To add to this, there’s my children that I’ll need to watch and help them do their own adjustment. My eldest has had to do all her schooling from home – there was no real option to go into the physical school, but she’s self-sufficient with her lessons, attending classes and doing her work. My other two have been attending school as normal, but then again, not as normal. They’ve been physically at school but their lessons have still been virtual, so that means that whilst they’re physically there along with some teachers, they still need to log onto a computer for the class. You’d think that they’ll have an easier transition when the other students start returning to the classroom, but they’re going to have to get used to being in their separate classrooms again, with a teacher that’s physically present and teaching / instructing them, and a whole bunch of other kids. I can just picture tempers flaring, and not just from the children!

My younger two have told me that they’re looking forward to seeing all their friends at school again, and as younger children, they’re going to be able to handle the changes better than the older ones. Why? Because they accept that everyday is a learning experience and they know that some days (or moments) are better than others, but that there’s always something else to look forward to, so, in the end, it’s all okay.

My eldest though? As strong and independent as she is, she is worried. She wants to see her friends again and she’s keen to get back into her daily (physical) high school routine, but there are the little things that concerns her. Things like not being able to eat when she feels like it. Having to remember to take all the required books to school. Charging her laptop and headphones diligently every night. And having to wear the right layers of the school uniform so that she’s warm enough during the day, given that we’re heading into winter.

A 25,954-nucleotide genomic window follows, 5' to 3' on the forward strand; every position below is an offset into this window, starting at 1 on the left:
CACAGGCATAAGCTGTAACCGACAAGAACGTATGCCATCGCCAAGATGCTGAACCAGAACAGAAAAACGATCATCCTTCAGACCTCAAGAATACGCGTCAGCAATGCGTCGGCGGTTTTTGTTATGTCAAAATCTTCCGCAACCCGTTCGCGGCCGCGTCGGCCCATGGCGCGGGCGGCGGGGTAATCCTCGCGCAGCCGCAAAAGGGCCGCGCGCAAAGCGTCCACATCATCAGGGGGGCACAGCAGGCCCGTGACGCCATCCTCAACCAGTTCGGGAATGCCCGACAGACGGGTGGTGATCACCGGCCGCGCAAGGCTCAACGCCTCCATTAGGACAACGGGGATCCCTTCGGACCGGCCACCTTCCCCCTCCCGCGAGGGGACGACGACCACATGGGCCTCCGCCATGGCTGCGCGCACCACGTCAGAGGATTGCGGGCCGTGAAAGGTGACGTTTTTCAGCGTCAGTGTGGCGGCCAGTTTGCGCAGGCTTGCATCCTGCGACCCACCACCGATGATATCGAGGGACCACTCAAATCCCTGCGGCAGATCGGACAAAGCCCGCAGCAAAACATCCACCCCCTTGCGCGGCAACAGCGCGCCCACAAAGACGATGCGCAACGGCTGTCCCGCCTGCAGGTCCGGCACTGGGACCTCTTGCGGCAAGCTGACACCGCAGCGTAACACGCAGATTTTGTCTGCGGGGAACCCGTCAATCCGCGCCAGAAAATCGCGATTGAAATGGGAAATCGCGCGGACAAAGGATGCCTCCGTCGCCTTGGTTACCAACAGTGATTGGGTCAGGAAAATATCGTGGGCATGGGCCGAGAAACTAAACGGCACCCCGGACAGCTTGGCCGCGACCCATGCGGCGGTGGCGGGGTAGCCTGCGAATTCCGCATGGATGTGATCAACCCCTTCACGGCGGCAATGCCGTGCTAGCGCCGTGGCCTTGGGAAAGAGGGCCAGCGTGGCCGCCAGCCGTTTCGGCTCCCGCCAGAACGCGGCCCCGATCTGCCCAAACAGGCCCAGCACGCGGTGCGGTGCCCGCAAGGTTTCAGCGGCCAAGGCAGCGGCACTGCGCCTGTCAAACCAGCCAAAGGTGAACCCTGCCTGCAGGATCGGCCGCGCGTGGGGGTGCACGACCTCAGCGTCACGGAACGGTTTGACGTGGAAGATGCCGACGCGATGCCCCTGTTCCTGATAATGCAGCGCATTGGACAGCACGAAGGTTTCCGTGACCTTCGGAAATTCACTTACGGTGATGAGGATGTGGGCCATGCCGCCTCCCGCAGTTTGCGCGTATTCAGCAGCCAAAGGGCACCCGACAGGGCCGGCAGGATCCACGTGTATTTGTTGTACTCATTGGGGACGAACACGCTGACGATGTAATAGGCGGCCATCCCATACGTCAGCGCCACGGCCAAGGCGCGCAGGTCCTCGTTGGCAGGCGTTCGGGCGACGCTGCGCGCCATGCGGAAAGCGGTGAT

My advice for my children and for you, if you’re worried about the transition, is this: Start to slowly move back into the routine that you know you’ll have to work in soon. This might mean waking up at a certain time or always having lunch at a certain time. When you get dressed in the morning, start dressing as you would if you were going outside of your home. If you normally wear a suit or uniform to work, you don’t necessarily have to put it on, but you should make yourself just as presentable as if you were to put it on and walk out the door. Give yourself a few weeks for this transition, gradually adding in parts of daily routine, so that by the time things do “return to normal”, that you’ll be prepared – mentally and physically. I’m not saying that you won’t find yourself in challenging situations when you “go back”, but it will make it easier.

No one really know what the new normal is going to be, but we all do know that it won’t just go back to how it was. So be kind to yourself during this time. Allow yourself to feel anger and frustration, and then find ways to manage it. Learn to listen to your body on what triggers you negatively, and work to either avoid those situations or find ways to manage them with limited stress. But most of all, understand that you’re not alone and that any anxiety you might feel about returning to work, school or society, is normal and it’s okay to feel not okay about it. Remember that no one has the right to tell you how you should feel, but it’s up to you to take care of yourself and know when you need to reach out for help. We’re all going through this together.